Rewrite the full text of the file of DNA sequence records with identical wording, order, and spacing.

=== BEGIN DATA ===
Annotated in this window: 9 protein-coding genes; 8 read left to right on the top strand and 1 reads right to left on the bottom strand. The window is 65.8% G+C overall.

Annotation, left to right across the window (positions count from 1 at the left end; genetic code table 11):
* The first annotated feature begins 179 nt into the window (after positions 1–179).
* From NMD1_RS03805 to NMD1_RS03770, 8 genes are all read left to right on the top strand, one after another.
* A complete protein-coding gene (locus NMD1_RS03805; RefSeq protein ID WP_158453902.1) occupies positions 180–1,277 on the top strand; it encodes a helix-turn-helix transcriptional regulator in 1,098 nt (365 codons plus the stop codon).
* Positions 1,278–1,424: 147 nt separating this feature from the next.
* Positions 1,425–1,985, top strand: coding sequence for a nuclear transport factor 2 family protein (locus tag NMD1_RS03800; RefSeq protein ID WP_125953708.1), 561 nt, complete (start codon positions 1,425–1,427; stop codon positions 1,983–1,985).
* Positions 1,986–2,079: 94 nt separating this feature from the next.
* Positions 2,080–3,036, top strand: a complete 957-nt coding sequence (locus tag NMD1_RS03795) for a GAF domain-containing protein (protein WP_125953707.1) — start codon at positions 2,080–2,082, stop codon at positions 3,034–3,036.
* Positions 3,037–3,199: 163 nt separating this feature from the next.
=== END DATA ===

Annotated in this window: 9 protein-coding genes; 8 read left to right on the top strand and 1 reads right to left on the bottom strand. The window is 65.8% G+C overall.

Annotation, left to right across the window (positions count from 1 at the left end; genetic code table 11):
* The first annotated feature begins 179 nt into the window (after positions 1–179).
* From NMD1_RS03805 to NMD1_RS03770, 8 genes are all read left to right on the top strand, one after another.
* A complete protein-coding gene (locus NMD1_RS03805; RefSeq protein ID WP_158453902.1) occupies positions 180–1,277 on the top strand; it encodes a helix-turn-helix transcriptional regulator in 1,098 nt (365 codons plus the stop codon).
* Positions 1,278–1,424: 147 nt separating this feature from the next.
* Positions 1,425–1,985, top strand: coding sequence for a nuclear transport factor 2 family protein (locus tag NMD1_RS03800; RefSeq protein ID WP_125953708.1), 561 nt, complete (start codon positions 1,425–1,427; stop codon positions 1,983–1,985).
* Positions 1,986–2,079: 94 nt separating this feature from the next.
* Positions 2,080–3,036, top strand: a complete 957-nt coding sequence (locus tag NMD1_RS03795) for a GAF domain-containing protein (protein WP_125953707.1) — start codon at positions 2,080–2,082, stop codon at positions 3,034–3,036.
* Positions 3,037–3,199: 163 nt separating this feature from the next.